Just Who are you Middlings?

As defined by R.S. Vern, middlings commonly have a comfortable standard of living, considerable economic security, moderate work + life autonomy and often rely on their own expertise to sustain themselves.

They place great emphasis on independence, value innovation, respect the non-conformist and have great concerns for the environment. They appear established and well-rounded but, often have insecurities locked within.

Middlings live among us but essentially feel apart from it all. They often ask themselves this:

“Are we just not as happy as those who are much better off in this world?”

Over a Rare Sitting with R.S. Vern

Haee interviews R.S. Vern in a rare sitting at home. This is one of the first few times they communicate. Otherwise, they pretty much ignore each other most of the time.

Minuted by Middling Industries

Haee: Why do you write a book on middlings?
R.S. Vern
: I live in a small country where majority of the population is middle class. Many of us work hard in pursuit of a better livelihood, or migrate in search of a dream/ career. Sometimes, we end up feeling bored, confused, alone, unattached and unachieved. But I would like to think this is perfectly all right and a lot of us feel the same way. After all, life is not about having that perfect ending, but having that extraordinary journey.

Haee: What’s your definition of middlings?
R.S. Vern: Middlings live in the city. They have a comfortable standard of living and rely on their own expertise to sustain themselves. They place great emphasis on independence and have great concerns for the environment. Whilst they appear well rounded and established, they often have insecurities locked within.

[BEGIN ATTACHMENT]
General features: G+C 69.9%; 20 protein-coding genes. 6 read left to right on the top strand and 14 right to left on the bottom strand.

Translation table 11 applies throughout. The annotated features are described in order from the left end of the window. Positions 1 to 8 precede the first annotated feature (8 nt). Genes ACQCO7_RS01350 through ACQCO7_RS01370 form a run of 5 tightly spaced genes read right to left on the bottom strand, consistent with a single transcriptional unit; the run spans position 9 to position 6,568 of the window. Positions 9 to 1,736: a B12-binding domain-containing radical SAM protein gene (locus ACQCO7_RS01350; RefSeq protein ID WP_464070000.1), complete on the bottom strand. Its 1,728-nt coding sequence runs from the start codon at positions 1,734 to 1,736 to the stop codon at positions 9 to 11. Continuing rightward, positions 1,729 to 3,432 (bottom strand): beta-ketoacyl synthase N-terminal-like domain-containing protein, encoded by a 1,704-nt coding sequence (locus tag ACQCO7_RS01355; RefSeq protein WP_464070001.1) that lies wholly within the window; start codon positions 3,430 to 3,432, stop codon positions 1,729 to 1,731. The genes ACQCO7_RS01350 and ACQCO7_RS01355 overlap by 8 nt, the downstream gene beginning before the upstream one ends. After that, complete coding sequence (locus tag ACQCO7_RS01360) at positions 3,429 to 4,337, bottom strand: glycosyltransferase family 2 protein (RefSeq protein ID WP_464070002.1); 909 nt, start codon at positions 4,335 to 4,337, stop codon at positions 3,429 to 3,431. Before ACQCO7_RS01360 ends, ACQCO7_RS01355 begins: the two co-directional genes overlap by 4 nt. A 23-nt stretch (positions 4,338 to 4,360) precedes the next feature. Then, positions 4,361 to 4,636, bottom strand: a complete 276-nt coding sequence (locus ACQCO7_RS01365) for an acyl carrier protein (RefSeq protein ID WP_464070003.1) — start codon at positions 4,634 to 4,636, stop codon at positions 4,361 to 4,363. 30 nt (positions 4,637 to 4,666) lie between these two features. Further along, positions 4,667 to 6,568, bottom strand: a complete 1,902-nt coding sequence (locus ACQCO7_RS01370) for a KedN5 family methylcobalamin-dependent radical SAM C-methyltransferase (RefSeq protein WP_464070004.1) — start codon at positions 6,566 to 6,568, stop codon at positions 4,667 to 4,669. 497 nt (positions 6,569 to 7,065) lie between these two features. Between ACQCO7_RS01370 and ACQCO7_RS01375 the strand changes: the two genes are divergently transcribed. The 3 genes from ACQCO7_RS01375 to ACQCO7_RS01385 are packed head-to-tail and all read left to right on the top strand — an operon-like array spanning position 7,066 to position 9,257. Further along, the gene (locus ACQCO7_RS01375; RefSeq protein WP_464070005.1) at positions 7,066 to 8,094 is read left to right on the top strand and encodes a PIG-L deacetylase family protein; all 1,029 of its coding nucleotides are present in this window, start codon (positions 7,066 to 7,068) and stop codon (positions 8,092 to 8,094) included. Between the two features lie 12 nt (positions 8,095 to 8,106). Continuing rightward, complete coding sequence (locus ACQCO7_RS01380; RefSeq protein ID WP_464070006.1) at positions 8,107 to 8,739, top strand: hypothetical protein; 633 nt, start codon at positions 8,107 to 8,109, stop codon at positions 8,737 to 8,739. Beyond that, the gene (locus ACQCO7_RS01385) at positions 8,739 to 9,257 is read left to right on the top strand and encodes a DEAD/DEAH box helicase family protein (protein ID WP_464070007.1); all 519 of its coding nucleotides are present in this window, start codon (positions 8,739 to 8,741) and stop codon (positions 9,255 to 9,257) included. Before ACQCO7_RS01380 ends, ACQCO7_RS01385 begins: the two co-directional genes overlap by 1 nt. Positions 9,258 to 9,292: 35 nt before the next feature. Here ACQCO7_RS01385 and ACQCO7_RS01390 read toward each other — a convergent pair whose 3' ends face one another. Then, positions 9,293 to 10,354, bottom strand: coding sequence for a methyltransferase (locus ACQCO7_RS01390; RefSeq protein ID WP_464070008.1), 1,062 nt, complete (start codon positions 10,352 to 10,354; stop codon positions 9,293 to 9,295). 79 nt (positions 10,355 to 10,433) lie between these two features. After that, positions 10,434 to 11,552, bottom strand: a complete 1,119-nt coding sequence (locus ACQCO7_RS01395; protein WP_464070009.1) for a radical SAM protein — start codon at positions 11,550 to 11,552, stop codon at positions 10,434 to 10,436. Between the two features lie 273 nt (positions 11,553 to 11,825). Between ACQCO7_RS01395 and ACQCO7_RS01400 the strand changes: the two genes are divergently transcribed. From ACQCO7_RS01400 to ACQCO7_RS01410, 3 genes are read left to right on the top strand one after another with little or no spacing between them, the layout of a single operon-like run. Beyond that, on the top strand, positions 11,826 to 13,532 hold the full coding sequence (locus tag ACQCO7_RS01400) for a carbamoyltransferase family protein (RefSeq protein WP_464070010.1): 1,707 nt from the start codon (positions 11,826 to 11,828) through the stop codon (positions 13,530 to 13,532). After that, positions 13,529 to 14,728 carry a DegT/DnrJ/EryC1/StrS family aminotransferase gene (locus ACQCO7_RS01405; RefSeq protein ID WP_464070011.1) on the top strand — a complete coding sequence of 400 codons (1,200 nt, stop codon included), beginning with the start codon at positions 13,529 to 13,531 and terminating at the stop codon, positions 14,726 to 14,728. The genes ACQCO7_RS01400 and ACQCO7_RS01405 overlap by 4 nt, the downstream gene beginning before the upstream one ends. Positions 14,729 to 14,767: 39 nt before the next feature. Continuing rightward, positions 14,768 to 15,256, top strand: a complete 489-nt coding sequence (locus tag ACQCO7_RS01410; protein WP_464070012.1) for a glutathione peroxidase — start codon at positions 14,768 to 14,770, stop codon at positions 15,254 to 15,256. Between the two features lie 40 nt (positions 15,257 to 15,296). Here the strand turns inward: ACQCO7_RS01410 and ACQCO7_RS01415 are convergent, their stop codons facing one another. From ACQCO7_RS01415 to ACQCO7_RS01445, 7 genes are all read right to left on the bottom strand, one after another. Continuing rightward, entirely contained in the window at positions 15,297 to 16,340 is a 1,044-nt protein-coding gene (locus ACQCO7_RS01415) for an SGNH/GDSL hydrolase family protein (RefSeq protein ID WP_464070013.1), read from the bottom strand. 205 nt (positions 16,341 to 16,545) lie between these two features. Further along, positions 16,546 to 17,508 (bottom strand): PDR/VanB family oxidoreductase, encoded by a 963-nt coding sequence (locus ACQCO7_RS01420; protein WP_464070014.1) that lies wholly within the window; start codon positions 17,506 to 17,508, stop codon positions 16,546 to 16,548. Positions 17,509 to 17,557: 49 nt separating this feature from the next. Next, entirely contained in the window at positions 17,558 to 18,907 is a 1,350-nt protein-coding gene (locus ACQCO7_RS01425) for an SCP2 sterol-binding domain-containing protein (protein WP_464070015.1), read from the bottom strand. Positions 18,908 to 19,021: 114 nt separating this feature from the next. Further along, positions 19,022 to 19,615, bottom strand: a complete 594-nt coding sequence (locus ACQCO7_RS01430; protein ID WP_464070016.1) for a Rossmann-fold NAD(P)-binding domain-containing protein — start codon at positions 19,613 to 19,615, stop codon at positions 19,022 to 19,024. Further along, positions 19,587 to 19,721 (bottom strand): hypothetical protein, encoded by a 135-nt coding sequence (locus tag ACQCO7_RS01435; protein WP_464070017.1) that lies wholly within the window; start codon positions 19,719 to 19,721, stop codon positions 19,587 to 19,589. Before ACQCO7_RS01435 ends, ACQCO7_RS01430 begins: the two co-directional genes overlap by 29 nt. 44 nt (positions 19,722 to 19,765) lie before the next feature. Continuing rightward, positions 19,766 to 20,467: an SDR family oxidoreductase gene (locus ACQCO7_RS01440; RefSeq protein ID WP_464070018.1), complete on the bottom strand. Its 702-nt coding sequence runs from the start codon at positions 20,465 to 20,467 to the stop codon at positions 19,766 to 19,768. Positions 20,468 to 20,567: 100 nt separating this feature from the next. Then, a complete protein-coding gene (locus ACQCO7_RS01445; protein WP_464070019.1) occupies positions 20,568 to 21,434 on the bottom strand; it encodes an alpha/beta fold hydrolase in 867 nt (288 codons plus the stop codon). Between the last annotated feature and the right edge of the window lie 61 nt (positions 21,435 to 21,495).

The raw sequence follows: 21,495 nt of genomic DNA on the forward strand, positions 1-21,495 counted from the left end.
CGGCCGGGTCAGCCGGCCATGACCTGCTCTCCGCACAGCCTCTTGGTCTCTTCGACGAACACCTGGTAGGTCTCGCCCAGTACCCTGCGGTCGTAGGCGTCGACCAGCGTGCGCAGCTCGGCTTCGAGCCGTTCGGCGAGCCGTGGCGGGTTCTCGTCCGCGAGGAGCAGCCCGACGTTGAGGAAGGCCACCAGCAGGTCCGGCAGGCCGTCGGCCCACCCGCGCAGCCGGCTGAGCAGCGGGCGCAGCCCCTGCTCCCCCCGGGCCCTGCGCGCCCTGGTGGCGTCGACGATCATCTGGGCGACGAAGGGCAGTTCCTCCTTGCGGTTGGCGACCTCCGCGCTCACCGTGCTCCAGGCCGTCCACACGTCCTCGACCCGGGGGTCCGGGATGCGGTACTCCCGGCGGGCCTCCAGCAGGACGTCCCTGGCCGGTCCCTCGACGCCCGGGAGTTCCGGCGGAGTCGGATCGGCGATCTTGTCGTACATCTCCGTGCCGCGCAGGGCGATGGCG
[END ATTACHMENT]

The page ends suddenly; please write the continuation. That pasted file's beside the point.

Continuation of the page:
Haee: When did you start writing this series?
R.S. Vern
: I started conceptualising this series in 2008 during one of my trips to Japan. I was sitting in a café on a weekday afternoon and I saw Japanese salary men in their work suits and brief cases, gazing out of the window listlessly, seemingly waiting for time. When it was six o’clock, many of them stood up and left as if it was time to go home. I later realised many of these men were unemployed. They needed to either pretend they were going to work so that their families wouldn’t judge them as incompetent, or follow a routine which they had become so familiar with. I thought that was rather peculiar and yet, so poignant in this society we live in.

Haee: Why do you constantly have rules that your characters are being subjected to?
R.S. Vern